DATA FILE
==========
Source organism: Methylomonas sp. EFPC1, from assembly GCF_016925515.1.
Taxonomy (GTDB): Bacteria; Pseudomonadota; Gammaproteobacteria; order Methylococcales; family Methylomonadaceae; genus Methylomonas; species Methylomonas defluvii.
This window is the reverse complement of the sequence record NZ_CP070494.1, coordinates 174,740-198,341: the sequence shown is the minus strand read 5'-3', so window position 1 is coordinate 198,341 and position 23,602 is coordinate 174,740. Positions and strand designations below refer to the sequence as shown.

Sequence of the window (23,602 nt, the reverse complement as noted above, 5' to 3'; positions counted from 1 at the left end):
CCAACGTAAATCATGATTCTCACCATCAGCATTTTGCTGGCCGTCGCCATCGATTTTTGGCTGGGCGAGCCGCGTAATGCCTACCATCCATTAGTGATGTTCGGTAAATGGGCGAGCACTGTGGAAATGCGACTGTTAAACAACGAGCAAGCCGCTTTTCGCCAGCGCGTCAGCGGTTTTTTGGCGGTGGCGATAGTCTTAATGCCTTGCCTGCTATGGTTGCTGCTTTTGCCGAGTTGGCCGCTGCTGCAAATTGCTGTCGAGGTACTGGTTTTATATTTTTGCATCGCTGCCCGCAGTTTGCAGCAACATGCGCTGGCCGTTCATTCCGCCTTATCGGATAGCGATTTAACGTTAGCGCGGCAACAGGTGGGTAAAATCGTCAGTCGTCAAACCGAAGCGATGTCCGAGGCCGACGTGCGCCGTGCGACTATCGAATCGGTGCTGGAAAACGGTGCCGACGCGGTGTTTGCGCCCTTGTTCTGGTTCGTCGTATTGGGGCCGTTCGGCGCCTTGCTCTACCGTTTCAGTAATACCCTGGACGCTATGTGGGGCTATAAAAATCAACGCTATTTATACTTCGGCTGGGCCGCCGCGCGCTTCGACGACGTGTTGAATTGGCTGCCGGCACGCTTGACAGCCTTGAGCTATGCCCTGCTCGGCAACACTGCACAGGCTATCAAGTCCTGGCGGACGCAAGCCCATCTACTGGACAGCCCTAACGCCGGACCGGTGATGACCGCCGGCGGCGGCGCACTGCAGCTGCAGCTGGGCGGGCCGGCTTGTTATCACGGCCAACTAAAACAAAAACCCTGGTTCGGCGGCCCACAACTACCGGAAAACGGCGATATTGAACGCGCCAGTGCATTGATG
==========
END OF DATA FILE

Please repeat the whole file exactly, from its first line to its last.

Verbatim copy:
Source organism: Methylomonas sp. EFPC1, from assembly GCF_016925515.1.
Taxonomy (GTDB): Bacteria; Pseudomonadota; Gammaproteobacteria; order Methylococcales; family Methylomonadaceae; genus Methylomonas; species Methylomonas defluvii.
This window is the reverse complement of the sequence record NZ_CP070494.1, coordinates 174,740-198,341: the sequence shown is the minus strand read 5'-3', so window position 1 is coordinate 198,341 and position 23,602 is coordinate 174,740. Positions and strand designations below refer to the sequence as shown.

Sequence of the window (23,602 nt, the reverse complement as noted above, 5' to 3'; positions counted from 1 at the left end):
CCAACGTAAATCATGATTCTCACCATCAGCATTTTGCTGGCCGTCGCCATCGATTTTTGGCTGGGCGAGCCGCGTAATGCCTACCATCCATTAGTGATGTTCGGTAAATGGGCGAGCACTGTGGAAATGCGACTGTTAAACAACGAGCAAGCCGCTTTTCGCCAGCGCGTCAGCGGTTTTTTGGCGGTGGCGATAGTCTTAATGCCTTGCCTGCTATGGTTGCTGCTTTTGCCGAGTTGGCCGCTGCTGCAAATTGCTGTCGAGGTACTGGTTTTATATTTTTGCATCGCTGCCCGCAGTTTGCAGCAACATGCGCTGGCCGTTCATTCCGCCTTATCGGATAGCGATTTAACGTTAGCGCGGCAACAGGTGGGTAAAATCGTCAGTCGTCAAACCGAAGCGATGTCCGAGGCCGACGTGCGCCGTGCGACTATCGAATCGGTGCTGGAAAACGGTGCCGACGCGGTGTTTGCGCCCTTGTTCTGGTTCGTCGTATTGGGGCCGTTCGGCGCCTTGCTCTACCGTTTCAGTAATACCCTGGACGCTATGTGGGGCTATAAAAATCAACGCTATTTATACTTCGGCTGGGCCGCCGCGCGCTTCGACGACGTGTTGAATTGGCTGCCGGCACGCTTGACAGCCTTGAGCTATGCCCTGCTCGGCAACACTGCACAGGCTATCAAGTCCTGGCGGACGCAAGCCCATCTACTGGACAGCCCTAACGCCGGACCGGTGATGACCGCCGGCGGCGGCGCACTGCAGCTGCAGCTGGGCGGGCCGGCTTGTTATCACGGCCAACTAAAACAAAAACCCTGGTTCGGCGGCCCACAACTACCGGAAAACGGCGATATTGAACGCGCCAGTGCATTGATG